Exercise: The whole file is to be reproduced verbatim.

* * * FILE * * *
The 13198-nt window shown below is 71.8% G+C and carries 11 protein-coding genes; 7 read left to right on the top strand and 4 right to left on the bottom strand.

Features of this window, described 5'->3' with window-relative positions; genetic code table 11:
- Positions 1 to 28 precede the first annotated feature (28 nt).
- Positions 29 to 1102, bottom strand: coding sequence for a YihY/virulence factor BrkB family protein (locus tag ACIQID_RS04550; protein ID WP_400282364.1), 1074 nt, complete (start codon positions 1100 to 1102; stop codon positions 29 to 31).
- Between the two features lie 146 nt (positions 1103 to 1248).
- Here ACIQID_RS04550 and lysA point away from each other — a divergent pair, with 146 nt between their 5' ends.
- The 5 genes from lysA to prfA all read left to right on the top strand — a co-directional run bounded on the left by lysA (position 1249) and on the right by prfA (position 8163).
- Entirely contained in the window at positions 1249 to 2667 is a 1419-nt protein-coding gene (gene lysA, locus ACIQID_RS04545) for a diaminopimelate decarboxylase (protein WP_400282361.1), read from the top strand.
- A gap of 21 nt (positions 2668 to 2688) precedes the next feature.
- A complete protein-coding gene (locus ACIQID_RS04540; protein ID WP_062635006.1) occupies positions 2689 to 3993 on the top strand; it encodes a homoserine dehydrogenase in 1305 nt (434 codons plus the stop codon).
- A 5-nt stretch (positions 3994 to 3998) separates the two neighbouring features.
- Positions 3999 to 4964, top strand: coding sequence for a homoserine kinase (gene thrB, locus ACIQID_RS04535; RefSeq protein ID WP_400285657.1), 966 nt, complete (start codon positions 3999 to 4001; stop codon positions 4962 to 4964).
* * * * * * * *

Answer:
The 13198-nt window shown below is 71.8% G+C and carries 11 protein-coding genes; 7 read left to right on the top strand and 4 right to left on the bottom strand.

Features of this window, described 5'->3' with window-relative positions; genetic code table 11:
- Positions 1 to 28 precede the first annotated feature (28 nt).
- Positions 29 to 1102, bottom strand: coding sequence for a YihY/virulence factor BrkB family protein (locus tag ACIQID_RS04550; protein ID WP_400282364.1), 1074 nt, complete (start codon positions 1100 to 1102; stop codon positions 29 to 31).
- Between the two features lie 146 nt (positions 1103 to 1248).
- Here ACIQID_RS04550 and lysA point away from each other — a divergent pair, with 146 nt between their 5' ends.
- The 5 genes from lysA to prfA all read left to right on the top strand — a co-directional run bounded on the left by lysA (position 1249) and on the right by prfA (position 8163).
- Entirely contained in the window at positions 1249 to 2667 is a 1419-nt protein-coding gene (gene lysA, locus ACIQID_RS04545) for a diaminopimelate decarboxylase (protein WP_400282361.1), read from the top strand.
- A gap of 21 nt (positions 2668 to 2688) precedes the next feature.
- A complete protein-coding gene (locus ACIQID_RS04540; protein ID WP_062635006.1) occupies positions 2689 to 3993 on the top strand; it encodes a homoserine dehydrogenase in 1305 nt (434 codons plus the stop codon).
- A 5-nt stretch (positions 3994 to 3998) separates the two neighbouring features.
- Positions 3999 to 4964, top strand: coding sequence for a homoserine kinase (gene thrB, locus ACIQID_RS04535; RefSeq protein ID WP_400285657.1), 966 nt, complete (start codon positions 3999 to 4001; stop codon positions 4962 to 4964).